The past few months have seen important developments regarding the fees, procedures and rules for the new Unitary Patent and Unified Patent Court (UPC) system in Europe. In the light of these, we are inviting in-house counsel to complete a short survey and to win an iPad mini 3 [reviewed here on Macworld as "a great tablet but still a rubbish deal" ...].You can read all MIP's existing coverage of the unitary patent and the UPC here.
The survey comprises six short questions and takes about three minutes to complete.
All answers will be treated as anonymous, but you can enter your name to have a chance to win an iPad mini 3.
It is the second survey on the Unitary Patent and UPC that we have run. We plan to carry out a third before the end of the year, to track how concerns and views are changing.
The first UPC survey earlier this year showed broad support for the new system, with the majority of respondents saying they are likely to use it for at least some patents, and 46% saying it will be good for innovation in Europe. But is also found that more information about the new system was needed, particularly on costs.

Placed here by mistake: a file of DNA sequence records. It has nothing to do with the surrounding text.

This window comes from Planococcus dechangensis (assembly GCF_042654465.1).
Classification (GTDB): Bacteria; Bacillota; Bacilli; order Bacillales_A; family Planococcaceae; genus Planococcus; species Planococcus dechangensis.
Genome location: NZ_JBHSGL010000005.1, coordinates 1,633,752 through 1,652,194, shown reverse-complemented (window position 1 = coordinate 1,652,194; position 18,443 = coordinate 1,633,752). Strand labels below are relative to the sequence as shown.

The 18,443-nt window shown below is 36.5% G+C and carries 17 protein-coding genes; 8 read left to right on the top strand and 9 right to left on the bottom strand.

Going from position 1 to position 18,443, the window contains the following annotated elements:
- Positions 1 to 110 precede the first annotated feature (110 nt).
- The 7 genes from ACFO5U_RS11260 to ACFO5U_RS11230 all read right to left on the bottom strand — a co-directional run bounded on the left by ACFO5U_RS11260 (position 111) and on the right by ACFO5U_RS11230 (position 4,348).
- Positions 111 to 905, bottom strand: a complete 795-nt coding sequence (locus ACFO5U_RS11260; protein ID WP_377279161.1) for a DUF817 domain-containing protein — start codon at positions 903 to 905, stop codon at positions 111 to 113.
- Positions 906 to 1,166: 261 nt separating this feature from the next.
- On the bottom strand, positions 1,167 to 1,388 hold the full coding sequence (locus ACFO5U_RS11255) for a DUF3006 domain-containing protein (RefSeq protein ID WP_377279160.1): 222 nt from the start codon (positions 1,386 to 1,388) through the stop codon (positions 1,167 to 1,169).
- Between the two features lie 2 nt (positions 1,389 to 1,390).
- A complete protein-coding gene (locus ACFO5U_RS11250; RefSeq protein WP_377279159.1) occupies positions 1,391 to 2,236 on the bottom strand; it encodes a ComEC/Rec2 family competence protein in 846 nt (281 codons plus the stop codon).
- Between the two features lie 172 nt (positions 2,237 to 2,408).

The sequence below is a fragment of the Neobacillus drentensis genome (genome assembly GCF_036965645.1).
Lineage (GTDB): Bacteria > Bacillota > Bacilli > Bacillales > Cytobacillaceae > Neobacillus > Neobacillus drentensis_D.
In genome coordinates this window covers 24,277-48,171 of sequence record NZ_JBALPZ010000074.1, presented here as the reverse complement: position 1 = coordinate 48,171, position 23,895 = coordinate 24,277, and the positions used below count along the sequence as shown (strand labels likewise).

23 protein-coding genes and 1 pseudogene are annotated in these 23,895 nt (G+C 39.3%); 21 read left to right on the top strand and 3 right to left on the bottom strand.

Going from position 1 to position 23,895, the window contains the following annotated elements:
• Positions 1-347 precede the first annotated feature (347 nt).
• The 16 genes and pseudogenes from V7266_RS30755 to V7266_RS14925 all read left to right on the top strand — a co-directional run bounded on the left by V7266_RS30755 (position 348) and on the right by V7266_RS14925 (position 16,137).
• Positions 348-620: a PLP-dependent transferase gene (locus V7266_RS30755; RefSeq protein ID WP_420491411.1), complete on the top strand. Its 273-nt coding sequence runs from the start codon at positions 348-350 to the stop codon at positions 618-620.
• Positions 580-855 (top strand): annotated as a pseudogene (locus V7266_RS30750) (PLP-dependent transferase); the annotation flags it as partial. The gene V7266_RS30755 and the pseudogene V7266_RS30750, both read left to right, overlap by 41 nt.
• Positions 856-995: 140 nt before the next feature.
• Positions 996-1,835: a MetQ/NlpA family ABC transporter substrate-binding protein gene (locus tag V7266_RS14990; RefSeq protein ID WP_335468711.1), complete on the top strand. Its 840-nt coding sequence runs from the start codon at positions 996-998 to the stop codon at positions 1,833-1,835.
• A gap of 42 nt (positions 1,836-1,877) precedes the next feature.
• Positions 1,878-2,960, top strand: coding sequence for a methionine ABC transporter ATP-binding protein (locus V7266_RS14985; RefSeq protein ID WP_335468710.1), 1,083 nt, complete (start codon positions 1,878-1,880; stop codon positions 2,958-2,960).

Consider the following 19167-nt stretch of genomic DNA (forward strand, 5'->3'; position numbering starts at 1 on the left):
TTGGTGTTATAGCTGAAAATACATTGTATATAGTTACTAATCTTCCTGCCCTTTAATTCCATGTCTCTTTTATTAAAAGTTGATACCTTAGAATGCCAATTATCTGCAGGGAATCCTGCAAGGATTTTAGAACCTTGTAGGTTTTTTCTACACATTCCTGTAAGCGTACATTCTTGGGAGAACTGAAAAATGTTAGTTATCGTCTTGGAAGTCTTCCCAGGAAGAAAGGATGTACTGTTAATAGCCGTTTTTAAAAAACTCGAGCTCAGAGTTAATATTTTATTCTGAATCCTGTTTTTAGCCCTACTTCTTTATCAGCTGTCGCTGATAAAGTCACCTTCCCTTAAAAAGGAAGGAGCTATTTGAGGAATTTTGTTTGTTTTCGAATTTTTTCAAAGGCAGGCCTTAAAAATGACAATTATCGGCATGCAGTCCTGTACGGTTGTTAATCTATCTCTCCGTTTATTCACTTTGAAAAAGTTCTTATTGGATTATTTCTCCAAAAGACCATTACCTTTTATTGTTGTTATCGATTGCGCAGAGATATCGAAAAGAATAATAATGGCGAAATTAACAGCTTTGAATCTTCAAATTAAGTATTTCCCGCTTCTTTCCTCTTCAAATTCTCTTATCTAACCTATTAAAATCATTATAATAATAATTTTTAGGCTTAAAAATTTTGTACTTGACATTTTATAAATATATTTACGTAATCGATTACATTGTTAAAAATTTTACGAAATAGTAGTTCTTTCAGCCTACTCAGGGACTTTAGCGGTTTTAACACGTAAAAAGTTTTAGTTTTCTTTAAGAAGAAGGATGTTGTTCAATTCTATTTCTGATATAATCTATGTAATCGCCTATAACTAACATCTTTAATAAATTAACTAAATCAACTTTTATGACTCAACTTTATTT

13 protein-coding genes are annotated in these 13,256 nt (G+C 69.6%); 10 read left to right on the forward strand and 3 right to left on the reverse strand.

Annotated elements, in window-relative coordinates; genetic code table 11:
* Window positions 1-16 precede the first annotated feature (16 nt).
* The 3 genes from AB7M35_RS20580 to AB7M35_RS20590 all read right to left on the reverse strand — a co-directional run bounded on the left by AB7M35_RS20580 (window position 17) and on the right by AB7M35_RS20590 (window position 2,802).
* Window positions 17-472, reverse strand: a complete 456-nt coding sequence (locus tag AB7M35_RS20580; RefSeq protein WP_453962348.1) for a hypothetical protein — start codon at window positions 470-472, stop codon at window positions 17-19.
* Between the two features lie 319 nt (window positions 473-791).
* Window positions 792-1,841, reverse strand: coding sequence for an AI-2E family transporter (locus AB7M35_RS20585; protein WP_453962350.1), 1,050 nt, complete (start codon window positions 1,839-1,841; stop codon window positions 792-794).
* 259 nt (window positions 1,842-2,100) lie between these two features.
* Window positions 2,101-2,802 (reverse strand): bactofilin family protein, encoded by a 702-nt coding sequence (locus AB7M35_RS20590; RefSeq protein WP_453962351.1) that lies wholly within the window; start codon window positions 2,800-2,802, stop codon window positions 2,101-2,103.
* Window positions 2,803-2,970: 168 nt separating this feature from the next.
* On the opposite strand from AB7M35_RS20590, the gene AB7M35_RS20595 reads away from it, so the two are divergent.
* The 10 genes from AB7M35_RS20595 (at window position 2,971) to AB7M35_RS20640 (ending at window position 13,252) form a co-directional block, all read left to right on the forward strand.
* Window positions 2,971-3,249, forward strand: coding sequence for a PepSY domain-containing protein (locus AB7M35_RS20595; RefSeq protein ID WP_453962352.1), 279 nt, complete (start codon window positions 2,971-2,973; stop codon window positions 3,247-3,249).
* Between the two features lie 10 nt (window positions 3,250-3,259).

The new survey picks up on that, including two questions on Unitary Patent renewal fees and UPC court fees. There is also a new question asking about specific concerns to do with the UPC. We also include some of the questions in the first survey, to see how about attitudes to the new system have changed over the past few months as more information has become available.
Later this month we will also be conducting in-depth telephone interviews with in-house counsel about the Unitary Patent and UPC. If you would be prepared to take part in an interview, please tick the box in the online survey or email Kingsley Egbuonu directly [you can email him here or phone him on 020 7779 8913].
Friday 19 June 2015
MIP in-house survey on in-house attitudes to unified patent court and unitary patent: can you help?
This blogger's friends at Managing Intellectual Property magazine are running a survey, in which PatLit readers who work in-house are invited, indeed urged, to participate. As MIP explains: